With some messy dynamics emerging in his once tight-knit group of friends, and his email correspondence with Blue growing more flirtatious every day, Simon’s junior year has suddenly gotten all kinds of complicated. Now, change-averse Simon has to find a way to step out of his comfort zone before he’s pushed out—without alienating his friends, compromising himself, or fumbling a shot at happiness with the most confusing, adorable guy he’s never met.
This should be an interesting read.
A Book that has not yet been released
Born a Crime by Trevor Noah
Noah was born a crime, the son of a white Swiss father and a black Xhosa mother, at a time when such a union was punishable by five years in prison. Living proof of his parents’ indiscretion, Trevor was kept mostly indoors for the first years of his life, bound by the extreme and often absurd measures his mother took to hide him from a government that could, at any moment, take him away. Finally liberated by the end of South Africa’s white rule, Trevor and his mother set forth on a grand adventure, living openly and freely and embracing the opportunities won by a centuries-long struggle.
A collection of eighteen personal essays, Born a Crime tells the story of a mischievous young boy who grows into a restless young man as he struggles to find himself in a world where he was never supposed to exist. Born a Crime is equally the story of that young man’s fearless, rebellious, and fervently religious mother—a woman determined to save her son from the cycle of poverty, violence, and abuse that ultimately threatens her own life.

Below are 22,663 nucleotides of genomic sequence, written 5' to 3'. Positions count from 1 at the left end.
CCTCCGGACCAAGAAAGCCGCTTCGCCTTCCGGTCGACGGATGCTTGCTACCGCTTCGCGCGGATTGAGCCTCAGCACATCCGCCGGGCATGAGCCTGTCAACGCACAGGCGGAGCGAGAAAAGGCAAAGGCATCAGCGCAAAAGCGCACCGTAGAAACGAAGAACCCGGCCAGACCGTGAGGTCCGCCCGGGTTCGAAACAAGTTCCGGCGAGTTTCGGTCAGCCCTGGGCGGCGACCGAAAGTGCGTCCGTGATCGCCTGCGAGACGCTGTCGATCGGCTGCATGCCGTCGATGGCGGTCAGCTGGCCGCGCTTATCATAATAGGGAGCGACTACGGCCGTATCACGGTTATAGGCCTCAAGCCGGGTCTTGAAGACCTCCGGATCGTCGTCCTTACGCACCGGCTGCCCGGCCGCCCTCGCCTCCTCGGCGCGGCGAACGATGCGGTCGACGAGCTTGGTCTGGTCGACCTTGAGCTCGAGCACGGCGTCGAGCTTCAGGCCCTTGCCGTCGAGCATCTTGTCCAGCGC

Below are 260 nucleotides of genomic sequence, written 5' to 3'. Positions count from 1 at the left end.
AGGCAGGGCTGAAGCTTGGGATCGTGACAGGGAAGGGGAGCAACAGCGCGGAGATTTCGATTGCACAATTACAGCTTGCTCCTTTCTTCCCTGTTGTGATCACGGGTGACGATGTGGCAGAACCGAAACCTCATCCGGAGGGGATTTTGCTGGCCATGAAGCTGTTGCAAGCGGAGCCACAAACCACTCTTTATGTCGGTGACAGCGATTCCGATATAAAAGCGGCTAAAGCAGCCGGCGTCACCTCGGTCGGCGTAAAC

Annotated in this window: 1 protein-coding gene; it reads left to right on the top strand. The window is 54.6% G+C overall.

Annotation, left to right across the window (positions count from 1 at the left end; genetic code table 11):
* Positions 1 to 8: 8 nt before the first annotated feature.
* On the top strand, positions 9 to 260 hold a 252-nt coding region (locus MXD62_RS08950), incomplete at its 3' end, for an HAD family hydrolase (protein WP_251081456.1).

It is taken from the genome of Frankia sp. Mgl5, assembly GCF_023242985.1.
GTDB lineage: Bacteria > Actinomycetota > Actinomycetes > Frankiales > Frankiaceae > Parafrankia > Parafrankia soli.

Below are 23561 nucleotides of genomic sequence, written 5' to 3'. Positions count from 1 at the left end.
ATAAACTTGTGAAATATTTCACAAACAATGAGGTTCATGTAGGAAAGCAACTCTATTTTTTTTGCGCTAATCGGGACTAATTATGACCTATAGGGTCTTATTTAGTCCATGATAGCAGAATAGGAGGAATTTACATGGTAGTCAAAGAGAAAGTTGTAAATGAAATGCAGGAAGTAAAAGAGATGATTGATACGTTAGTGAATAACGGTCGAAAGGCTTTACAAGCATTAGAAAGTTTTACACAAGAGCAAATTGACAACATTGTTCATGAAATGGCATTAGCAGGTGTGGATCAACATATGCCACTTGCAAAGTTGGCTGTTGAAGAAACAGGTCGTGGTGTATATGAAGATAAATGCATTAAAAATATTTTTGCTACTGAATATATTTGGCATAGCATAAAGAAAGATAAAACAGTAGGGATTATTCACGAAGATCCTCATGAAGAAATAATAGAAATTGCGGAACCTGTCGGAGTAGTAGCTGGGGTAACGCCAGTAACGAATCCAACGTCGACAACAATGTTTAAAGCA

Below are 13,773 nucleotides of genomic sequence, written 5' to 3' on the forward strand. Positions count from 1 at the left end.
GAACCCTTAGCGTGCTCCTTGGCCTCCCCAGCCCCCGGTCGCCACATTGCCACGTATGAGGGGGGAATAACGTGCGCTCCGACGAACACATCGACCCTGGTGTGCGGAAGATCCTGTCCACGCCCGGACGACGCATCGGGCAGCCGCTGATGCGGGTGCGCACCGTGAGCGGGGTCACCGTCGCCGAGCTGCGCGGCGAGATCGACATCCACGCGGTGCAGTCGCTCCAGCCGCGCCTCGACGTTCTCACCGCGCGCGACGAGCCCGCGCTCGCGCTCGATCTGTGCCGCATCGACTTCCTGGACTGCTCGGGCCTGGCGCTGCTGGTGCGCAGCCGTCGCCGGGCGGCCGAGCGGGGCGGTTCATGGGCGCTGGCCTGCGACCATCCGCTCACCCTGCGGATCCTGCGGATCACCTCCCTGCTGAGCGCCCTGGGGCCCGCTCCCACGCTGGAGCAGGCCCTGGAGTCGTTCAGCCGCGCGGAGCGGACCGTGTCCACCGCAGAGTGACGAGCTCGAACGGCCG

Whether subsisting on caterpillars for dinner during hard times, being thrown from a moving car during an attempted kidnapping, or just trying to survive the life-and-death pitfalls of dating in high school, Noah illuminates his curious world with an incisive wit and an unflinching honesty. His stories weave together to form a moving and searingly funny portrait of a lovable delinquent making his way through a damaged world in a dangerous time, armed with only a keen sense of humor and a mother’s unconventional, unconditional love.